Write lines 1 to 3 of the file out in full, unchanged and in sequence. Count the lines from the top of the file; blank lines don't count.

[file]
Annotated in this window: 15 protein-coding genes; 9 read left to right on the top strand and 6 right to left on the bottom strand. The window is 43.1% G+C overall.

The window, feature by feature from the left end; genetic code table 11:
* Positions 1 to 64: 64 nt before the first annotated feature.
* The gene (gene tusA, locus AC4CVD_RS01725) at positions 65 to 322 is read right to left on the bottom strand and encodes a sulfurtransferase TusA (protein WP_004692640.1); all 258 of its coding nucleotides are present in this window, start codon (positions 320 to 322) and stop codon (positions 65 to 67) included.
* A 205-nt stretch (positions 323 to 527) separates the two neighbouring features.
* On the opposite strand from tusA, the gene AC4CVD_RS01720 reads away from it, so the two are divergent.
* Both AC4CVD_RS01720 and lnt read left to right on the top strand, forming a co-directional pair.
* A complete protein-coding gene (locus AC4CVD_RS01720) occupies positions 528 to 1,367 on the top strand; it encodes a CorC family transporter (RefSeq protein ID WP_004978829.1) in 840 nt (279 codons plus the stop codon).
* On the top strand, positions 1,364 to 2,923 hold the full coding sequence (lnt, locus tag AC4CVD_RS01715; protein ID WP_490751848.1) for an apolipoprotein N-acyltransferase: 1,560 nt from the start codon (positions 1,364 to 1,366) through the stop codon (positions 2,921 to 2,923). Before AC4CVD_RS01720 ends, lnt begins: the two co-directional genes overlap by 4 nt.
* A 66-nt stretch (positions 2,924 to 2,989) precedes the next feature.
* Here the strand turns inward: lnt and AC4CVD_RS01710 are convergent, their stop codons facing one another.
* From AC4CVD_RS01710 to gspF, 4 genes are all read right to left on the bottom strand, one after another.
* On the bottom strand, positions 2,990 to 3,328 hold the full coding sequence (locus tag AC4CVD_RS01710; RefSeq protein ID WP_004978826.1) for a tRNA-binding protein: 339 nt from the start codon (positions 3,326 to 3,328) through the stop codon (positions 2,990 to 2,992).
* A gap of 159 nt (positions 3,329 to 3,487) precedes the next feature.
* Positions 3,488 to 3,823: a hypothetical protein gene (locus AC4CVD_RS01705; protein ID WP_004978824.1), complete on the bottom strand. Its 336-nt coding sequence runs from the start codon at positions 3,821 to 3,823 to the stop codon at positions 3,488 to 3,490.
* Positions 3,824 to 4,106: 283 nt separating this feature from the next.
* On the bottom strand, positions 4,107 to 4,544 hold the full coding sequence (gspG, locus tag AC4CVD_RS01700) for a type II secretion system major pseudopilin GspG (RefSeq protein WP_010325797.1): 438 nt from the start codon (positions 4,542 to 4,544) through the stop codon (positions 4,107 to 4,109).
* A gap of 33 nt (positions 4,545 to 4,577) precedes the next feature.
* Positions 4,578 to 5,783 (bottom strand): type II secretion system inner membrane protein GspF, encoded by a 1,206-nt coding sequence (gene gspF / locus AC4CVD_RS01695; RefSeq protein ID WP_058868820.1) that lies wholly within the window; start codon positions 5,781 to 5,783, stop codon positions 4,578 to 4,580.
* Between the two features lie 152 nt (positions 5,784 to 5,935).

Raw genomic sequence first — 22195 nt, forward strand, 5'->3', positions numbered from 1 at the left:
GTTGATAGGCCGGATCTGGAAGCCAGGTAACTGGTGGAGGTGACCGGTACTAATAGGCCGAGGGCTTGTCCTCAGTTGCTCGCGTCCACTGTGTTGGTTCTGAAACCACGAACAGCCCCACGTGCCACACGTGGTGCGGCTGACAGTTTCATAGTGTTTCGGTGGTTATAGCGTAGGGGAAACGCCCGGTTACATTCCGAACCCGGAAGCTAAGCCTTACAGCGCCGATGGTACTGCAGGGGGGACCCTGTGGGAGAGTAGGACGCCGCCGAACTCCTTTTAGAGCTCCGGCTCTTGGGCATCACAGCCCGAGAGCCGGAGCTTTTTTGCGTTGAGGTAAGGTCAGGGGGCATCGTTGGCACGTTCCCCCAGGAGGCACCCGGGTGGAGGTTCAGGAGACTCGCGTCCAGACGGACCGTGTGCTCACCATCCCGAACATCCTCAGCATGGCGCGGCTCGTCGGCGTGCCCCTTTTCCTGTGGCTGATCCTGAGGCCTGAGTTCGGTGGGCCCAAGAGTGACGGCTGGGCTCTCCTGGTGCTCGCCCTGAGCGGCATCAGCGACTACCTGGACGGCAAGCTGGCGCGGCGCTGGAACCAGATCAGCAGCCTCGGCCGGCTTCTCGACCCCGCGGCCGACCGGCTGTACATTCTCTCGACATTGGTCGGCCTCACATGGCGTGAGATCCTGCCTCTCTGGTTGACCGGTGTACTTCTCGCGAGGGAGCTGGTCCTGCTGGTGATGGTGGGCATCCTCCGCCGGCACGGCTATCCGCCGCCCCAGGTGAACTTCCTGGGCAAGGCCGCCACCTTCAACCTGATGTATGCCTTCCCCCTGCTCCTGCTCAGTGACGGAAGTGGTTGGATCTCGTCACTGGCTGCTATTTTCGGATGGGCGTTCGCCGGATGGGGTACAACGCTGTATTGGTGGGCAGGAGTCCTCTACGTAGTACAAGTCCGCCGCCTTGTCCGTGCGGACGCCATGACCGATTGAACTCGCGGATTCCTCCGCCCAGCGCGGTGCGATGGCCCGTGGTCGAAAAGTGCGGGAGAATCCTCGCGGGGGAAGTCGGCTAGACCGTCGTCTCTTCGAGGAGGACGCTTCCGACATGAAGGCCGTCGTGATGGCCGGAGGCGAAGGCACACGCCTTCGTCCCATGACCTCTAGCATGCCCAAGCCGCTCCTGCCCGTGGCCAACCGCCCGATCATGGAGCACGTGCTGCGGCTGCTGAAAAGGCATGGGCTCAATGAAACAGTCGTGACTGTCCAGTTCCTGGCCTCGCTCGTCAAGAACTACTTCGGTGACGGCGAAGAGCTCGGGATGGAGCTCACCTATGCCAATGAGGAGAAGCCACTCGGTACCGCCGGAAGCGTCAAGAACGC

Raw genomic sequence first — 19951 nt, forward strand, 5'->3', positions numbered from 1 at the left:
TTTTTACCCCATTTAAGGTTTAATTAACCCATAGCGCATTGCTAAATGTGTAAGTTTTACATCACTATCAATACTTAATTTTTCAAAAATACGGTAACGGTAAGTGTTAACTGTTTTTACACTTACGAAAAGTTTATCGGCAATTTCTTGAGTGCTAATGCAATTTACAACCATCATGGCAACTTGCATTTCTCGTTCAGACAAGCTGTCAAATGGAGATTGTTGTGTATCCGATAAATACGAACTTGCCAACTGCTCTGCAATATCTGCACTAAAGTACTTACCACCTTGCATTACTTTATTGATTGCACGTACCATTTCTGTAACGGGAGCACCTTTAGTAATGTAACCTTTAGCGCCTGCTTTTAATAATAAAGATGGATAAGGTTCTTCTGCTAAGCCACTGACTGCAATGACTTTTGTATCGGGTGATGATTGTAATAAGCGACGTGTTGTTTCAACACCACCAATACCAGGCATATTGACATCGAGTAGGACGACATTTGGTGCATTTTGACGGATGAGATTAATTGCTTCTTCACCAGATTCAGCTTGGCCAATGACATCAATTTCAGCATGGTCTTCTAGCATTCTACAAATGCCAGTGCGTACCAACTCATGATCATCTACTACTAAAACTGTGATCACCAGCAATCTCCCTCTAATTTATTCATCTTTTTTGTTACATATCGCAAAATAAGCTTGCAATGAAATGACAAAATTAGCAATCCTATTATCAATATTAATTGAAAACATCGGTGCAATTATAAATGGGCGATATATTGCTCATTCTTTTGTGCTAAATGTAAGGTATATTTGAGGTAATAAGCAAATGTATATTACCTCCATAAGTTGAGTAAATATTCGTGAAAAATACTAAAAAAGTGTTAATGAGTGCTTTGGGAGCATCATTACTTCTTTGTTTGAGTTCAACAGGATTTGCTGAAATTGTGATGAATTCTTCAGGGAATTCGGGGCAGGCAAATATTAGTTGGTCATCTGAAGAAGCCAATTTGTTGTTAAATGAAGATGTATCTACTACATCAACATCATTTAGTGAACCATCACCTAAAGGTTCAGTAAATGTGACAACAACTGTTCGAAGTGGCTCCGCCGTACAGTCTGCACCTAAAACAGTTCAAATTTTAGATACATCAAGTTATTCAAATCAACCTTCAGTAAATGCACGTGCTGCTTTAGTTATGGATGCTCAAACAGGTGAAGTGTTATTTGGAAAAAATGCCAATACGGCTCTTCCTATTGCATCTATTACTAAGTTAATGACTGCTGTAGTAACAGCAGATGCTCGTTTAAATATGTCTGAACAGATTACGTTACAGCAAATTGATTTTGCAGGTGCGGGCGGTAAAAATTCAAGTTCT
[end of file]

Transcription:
Annotated in this window: 15 protein-coding genes; 9 read left to right on the top strand and 6 right to left on the bottom strand. The window is 43.1% G+C overall.

The window, feature by feature from the left end; genetic code table 11:
* Positions 1 to 64: 64 nt before the first annotated feature.